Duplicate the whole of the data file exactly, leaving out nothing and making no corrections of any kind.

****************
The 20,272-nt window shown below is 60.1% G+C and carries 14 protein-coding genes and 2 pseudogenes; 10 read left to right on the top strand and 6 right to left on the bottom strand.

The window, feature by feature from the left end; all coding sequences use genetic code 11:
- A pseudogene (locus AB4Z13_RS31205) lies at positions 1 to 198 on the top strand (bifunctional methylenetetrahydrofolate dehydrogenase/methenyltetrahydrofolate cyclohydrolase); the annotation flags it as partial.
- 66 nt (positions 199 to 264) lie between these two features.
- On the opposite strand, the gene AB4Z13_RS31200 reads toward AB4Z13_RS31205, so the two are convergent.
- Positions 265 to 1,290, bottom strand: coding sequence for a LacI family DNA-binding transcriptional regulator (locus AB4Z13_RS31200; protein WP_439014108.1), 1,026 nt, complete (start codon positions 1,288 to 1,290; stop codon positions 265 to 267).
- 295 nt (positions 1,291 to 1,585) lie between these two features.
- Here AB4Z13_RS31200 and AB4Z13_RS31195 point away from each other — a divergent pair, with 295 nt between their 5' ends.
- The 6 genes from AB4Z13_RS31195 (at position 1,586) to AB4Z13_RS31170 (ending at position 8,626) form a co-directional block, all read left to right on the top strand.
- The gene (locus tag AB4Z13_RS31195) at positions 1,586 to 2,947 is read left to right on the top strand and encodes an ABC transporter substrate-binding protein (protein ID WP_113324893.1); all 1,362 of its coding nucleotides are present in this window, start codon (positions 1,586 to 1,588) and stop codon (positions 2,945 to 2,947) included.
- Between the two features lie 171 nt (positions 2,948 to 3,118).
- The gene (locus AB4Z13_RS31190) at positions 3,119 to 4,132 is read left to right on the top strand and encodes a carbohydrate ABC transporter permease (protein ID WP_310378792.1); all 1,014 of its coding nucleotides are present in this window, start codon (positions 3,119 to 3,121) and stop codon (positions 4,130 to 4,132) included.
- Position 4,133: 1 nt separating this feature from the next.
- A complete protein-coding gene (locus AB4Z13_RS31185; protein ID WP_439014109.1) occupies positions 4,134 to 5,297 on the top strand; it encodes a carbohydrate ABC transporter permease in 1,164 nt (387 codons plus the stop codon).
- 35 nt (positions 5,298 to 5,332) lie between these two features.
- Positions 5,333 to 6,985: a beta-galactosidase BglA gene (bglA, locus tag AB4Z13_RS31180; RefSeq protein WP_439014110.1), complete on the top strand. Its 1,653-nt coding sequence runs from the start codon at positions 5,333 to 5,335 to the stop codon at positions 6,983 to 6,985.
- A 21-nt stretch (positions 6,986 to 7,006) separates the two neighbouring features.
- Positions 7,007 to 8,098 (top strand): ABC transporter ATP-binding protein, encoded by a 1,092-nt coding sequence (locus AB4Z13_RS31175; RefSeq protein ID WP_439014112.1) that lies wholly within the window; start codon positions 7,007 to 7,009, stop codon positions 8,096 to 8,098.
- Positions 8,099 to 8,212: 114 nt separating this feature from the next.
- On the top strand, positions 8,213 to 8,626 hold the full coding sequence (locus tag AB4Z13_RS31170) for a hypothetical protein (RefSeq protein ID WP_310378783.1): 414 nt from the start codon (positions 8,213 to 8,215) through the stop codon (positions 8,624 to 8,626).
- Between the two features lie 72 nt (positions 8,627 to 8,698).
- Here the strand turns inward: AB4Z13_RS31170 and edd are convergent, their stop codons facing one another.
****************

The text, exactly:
The 20,272-nt window shown below is 60.1% G+C and carries 14 protein-coding genes and 2 pseudogenes; 10 read left to right on the top strand and 6 right to left on the bottom strand.

The window, feature by feature from the left end; all coding sequences use genetic code 11:
- A pseudogene (locus AB4Z13_RS31205) lies at positions 1 to 198 on the top strand (bifunctional methylenetetrahydrofolate dehydrogenase/methenyltetrahydrofolate cyclohydrolase); the annotation flags it as partial.
- 66 nt (positions 199 to 264) lie between these two features.
- On the opposite strand, the gene AB4Z13_RS31200 reads toward AB4Z13_RS31205, so the two are convergent.
- Positions 265 to 1,290, bottom strand: coding sequence for a LacI family DNA-binding transcriptional regulator (locus AB4Z13_RS31200; protein WP_439014108.1), 1,026 nt, complete (start codon positions 1,288 to 1,290; stop codon positions 265 to 267).
- 295 nt (positions 1,291 to 1,585) lie between these two features.
- Here AB4Z13_RS31200 and AB4Z13_RS31195 point away from each other — a divergent pair, with 295 nt between their 5' ends.
- The 6 genes from AB4Z13_RS31195 (at position 1,586) to AB4Z13_RS31170 (ending at position 8,626) form a co-directional block, all read left to right on the top strand.
- The gene (locus tag AB4Z13_RS31195) at positions 1,586 to 2,947 is read left to right on the top strand and encodes an ABC transporter substrate-binding protein (protein ID WP_113324893.1); all 1,362 of its coding nucleotides are present in this window, start codon (positions 1,586 to 1,588) and stop codon (positions 2,945 to 2,947) included.
- Between the two features lie 171 nt (positions 2,948 to 3,118).
- The gene (locus AB4Z13_RS31190) at positions 3,119 to 4,132 is read left to right on the top strand and encodes a carbohydrate ABC transporter permease (protein ID WP_310378792.1); all 1,014 of its coding nucleotides are present in this window, start codon (positions 3,119 to 3,121) and stop codon (positions 4,130 to 4,132) included.
- Position 4,133: 1 nt separating this feature from the next.
- A complete protein-coding gene (locus AB4Z13_RS31185; protein ID WP_439014109.1) occupies positions 4,134 to 5,297 on the top strand; it encodes a carbohydrate ABC transporter permease in 1,164 nt (387 codons plus the stop codon).
- 35 nt (positions 5,298 to 5,332) lie between these two features.
- Positions 5,333 to 6,985: a beta-galactosidase BglA gene (bglA, locus tag AB4Z13_RS31180; RefSeq protein WP_439014110.1), complete on the top strand. Its 1,653-nt coding sequence runs from the start codon at positions 5,333 to 5,335 to the stop codon at positions 6,983 to 6,985.
- A 21-nt stretch (positions 6,986 to 7,006) separates the two neighbouring features.
- Positions 7,007 to 8,098 (top strand): ABC transporter ATP-binding protein, encoded by a 1,092-nt coding sequence (locus AB4Z13_RS31175; RefSeq protein ID WP_439014112.1) that lies wholly within the window; start codon positions 7,007 to 7,009, stop codon positions 8,096 to 8,098.
- Positions 8,099 to 8,212: 114 nt separating this feature from the next.
- On the top strand, positions 8,213 to 8,626 hold the full coding sequence (locus tag AB4Z13_RS31170) for a hypothetical protein (RefSeq protein ID WP_310378783.1): 414 nt from the start codon (positions 8,213 to 8,215) through the stop codon (positions 8,624 to 8,626).
- Between the two features lie 72 nt (positions 8,627 to 8,698).
- Here the strand turns inward: AB4Z13_RS31170 and edd are convergent, their stop codons facing one another.